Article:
When John Saw JesusRevelation 1:9-20Theme: The glorified Christ.This week’s lessons teach us who Jesus is and why he is to be worshiped. LessonI want to look at verse 19, particularly, because that’s difficult. Many people regard verse 19 as the key to understanding the whole of the prophecy and there’s a sense in which it may be. At any rate, however you look at the prophecy, it’s going to affect how you look at this verse. There are four main views of verse 19. Verse 19 talks about “he who is”: “Write therefore what you have seen, what is now, and what will take place later.”
The first view is that verse 19 provides a three-part chronological sequence. At first glance, that really seems to be the best way to take those words. “What you have seen” would be the vision of Christ among the lampstands, in chapter 1; “what is now” would be the state of the seven churches, which you find in chapters 2 and 3; and then what will take place later would be the bulk of Revelation, that is, chapters 4 through 22:5, and then it changes a bit at the end. The problem with this view is that chapters 2 and 3 together are one section, and the bulk of what comes later refers to things not only in the present or the future but past, present, and future; in other words, it’s all mixed together. There doesn’t seem to be a real historical sequence at all. And the phrase from Daniel 2:28, “what will take place later,” in Daniel should mean not just a distant future, but the final days in which the Messiah comes. And since John is picking that up from Daniel, he seems to be saying that those final days inwhich the Messiah comes are now. In other words, that’s what he’s talking about.
The second view is that this is a two-part sequence. In other words, this view understands “what you have seen” as referring to the entire vision, and then that’s broken down into two parts: what exists right now and what is yet to come in the future. That’s a better treatment because it links “what you have seen” to verse 11, which says, “Write on a scroll what you see.” But again, it doesn’t tell us anything about the historical sequence.
The third view is that the words refer to history as a whole. Earlier on in this introductory material I tried to point out different ways of looking at Revelation. One of them is called an idealist view. It simply means that it regards everything as merely a description of history the way it is, without any real suggestion of what is to come. And I suggested that while there is some truth in that, it is describing what life is like and what history is like. The weakness is that it doesn’t give us any real information about the future.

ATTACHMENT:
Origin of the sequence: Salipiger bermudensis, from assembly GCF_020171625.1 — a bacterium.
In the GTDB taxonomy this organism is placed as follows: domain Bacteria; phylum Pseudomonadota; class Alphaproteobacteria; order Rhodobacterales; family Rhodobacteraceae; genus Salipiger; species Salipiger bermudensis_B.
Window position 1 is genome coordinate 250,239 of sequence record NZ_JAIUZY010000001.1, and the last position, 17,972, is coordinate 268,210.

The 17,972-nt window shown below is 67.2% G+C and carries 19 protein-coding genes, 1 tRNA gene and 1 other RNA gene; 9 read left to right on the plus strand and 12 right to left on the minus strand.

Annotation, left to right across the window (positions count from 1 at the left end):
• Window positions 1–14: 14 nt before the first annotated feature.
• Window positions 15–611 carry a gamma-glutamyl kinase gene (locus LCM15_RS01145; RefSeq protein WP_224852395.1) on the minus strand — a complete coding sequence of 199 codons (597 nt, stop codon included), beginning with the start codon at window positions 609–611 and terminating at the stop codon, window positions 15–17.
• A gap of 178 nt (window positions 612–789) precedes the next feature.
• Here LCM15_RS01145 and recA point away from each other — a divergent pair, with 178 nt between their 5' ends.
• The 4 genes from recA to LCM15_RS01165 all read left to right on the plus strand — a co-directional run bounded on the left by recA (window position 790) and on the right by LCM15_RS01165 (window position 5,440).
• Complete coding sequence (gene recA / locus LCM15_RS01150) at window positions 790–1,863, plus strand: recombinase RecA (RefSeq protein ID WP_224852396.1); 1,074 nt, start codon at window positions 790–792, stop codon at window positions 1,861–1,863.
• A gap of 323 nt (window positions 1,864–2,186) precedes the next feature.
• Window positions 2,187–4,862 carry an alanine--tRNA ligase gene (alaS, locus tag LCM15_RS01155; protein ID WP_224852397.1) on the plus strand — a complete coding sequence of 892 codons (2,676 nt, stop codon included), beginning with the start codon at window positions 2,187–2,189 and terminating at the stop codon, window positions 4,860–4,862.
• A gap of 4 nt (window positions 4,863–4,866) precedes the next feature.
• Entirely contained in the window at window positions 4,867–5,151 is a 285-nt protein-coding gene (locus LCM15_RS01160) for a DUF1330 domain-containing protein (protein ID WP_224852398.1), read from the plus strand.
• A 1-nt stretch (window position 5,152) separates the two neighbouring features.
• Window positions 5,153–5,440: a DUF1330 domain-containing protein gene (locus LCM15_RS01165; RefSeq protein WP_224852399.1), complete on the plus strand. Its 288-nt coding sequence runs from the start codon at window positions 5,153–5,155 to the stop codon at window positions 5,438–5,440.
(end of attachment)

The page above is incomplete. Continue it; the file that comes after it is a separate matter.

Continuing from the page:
I think verse 19 really is referring to things that exist now but at the same time are not yet entirely fulfilled. This fourth view recognizes that the words “what will take place later” are a deliberate reference to Daniel. They indicate that what he was prophesying for the latter days is here and is happening now because Jesus Christ has come; he died on the cross, he rose from the dead, and he’s now ruling the churches, although at the same time, everything that we can say about Jesus Christ has not yet happened. He’s come once, but he is also coming again. So there’s an anticipation of what’s going to take place in the very, very last days. Nearly everything in Revelation is now because it does describe the nature and the repeated cycles of history – this corrupt age in which we live; but it also points forward to a literal future coming of Jesus Christ in glory.
John was still on Patmos when he had this vision. But he says that he had it in the Spirit. Because he was in the Spirit, he was able to see beyond Patmos and his imprisonment to a larger heavenly reality. That’s the reality that we’re to see as well. We are often bogged down with mere trivia. Our life is filled with trivia of many different types. But John, and God himself, wants us to see beyond the here and now, beyond the details of our lives to that which is eternal, to see that city that has foundations, whose builder and maker is the Lord.
According to Dr. Boice, what does Revelation 1:19 really refer to?
How does John want us to view life?
ReflectionAre you bogged down in life’s trivia? The only way to cultivate an eternal focus is to seek God in his Word.